Now, that’s not to say you stay stuck in this moment forever. This moment becomes the next, and you flex your muscles a bit more, stretch a bit farther, and take the next step into the next moment, building your skills as you go. You’re in competition with nobody but yourself. Nobody else can fit in your shoes as long as you’re wearing them.

    So the next time you give your heart to a project and it doesn’t pan out, or your kid does something that leaves you doubting your parenting skills, or the cake you bake for your spouse’s birthday falls flat; the next time your blog post is anything less than stellar, or your rewrite is going badly, or your trombone-playing makes your brother lob a ball at your head; the next time your cold-calling results in a dozen hang-ups, or you slave over a report and your boss makes you do it over–don’t despair. Take a deep breath, straighten up, and say, “I did the best I could do. At this time.” And pat yourself on the back.

    Because the truth is, we’re all on a learning curve.

    And next time, we’ll do better.

    Now that you have those three magic words to propel you onward, what dream, big or pint-sized, will you take on this year? Tell me in the comments. 


  2. How Will You Spend Your Time This Year?

    January 29, 2017 by Diane

    Two coffee cups

    So, Diane. Here we are. A brand new year.

    2018.

    Well, 2017 for me.

    You’re absolutely right.

    Tell me something good. Tell me I get more than one copywriting client.

    You get more than one copywriting client.

    YES! I knew I could do it! It’s the one-task-a-day routine. It’s working!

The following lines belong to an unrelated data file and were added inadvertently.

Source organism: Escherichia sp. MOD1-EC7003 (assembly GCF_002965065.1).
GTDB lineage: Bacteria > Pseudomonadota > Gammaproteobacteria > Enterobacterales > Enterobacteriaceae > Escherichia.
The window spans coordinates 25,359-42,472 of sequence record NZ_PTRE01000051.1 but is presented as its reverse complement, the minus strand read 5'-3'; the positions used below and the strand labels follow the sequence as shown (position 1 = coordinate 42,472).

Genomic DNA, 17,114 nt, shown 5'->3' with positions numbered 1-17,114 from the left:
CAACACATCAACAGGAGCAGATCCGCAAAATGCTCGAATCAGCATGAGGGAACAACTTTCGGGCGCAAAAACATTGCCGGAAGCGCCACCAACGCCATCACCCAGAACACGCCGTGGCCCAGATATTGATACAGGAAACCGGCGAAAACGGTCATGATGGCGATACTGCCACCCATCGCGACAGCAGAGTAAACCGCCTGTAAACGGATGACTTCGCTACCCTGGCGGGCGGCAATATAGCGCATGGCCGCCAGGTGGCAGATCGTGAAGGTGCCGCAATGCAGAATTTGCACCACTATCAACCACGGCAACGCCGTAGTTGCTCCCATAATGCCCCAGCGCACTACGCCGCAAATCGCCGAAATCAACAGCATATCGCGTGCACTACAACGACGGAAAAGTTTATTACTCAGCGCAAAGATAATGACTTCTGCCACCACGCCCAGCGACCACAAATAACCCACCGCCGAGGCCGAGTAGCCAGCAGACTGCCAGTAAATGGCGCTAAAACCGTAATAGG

It’s working.

    Did I give up the blog once and for all?

    What do you think?

    I think I’m having too much fun blogging. Jumping in mud puddles. When the puddles dry up or it’s no longer fun, I’ll stop. Do I have more than sixty-eight subscribers?

    You have more than sixty-eight subscribers.

    And I stopped watching The Bachelor. Tell me I stopped watching The Bachelor.

    Can you look me in the eye and honestly say you’ve stopped watching The Bachelor?

    Well, no. But I don’t turn it on until I’ve completed my copywriting task for the day.

    This is true. You even missed episodes, for that very reason.

    Thank GOD! And the short story? Did I send it out?

    You sent it out.

    Did it get published? Tell me it got published.

    We’re not here to talk about the short story.

    The novel? Did I rewrite the novel?

    About the novel—

    It was the logline. That’s what held everything up, back in 2016. You should talk to Holcomb about that. She blabbed on the blog about how to rewrite a novel. She got as far as step four: the logline. And that was it. Oh, she tried to convince herself that she’d chosen an acceptable logline, that she was ready to move on, but did she? Was there ever a step five? NO.

    2016 is over. We don’t need to revisit it.

    Oh, yeah. You’re right. Phfft! It’s gone. So, what about the novel?

    Overwhelmed. Sound familiar?

    I’ll say. It was Holcomb’s most-used word in 2016. I’m still overwhelmed.

    Watch out for that.

    What are you saying?

    You need to respect boundaries. The ones you decided to set. Like not blogging at midnight.

    Oh. Is that what time it is?

    Yes. The key is to focus on one thing at a time. One thing.

    And what is that one thing?

    You’ll know.

    Copywriting! That’s why I have more than one client. Or is it something else? Oh, I’ve got it. I finally pitch that reality show concept, the one the networks will be fighting over.

    Well—

    Or I dig out that radio script and send it to NPR. You remember—The Family Nude Show.

    I do.

    The game show where families play…in the nude.

    I remember.

    Because who’s going to know if the contestants are nude? It’s radio, fer cryin’ out loud!

    Diane, Diane! National Public Radio is not going to air The Family Nude Show.

    Oh. Well. You really know how to burst a girl’s bubble.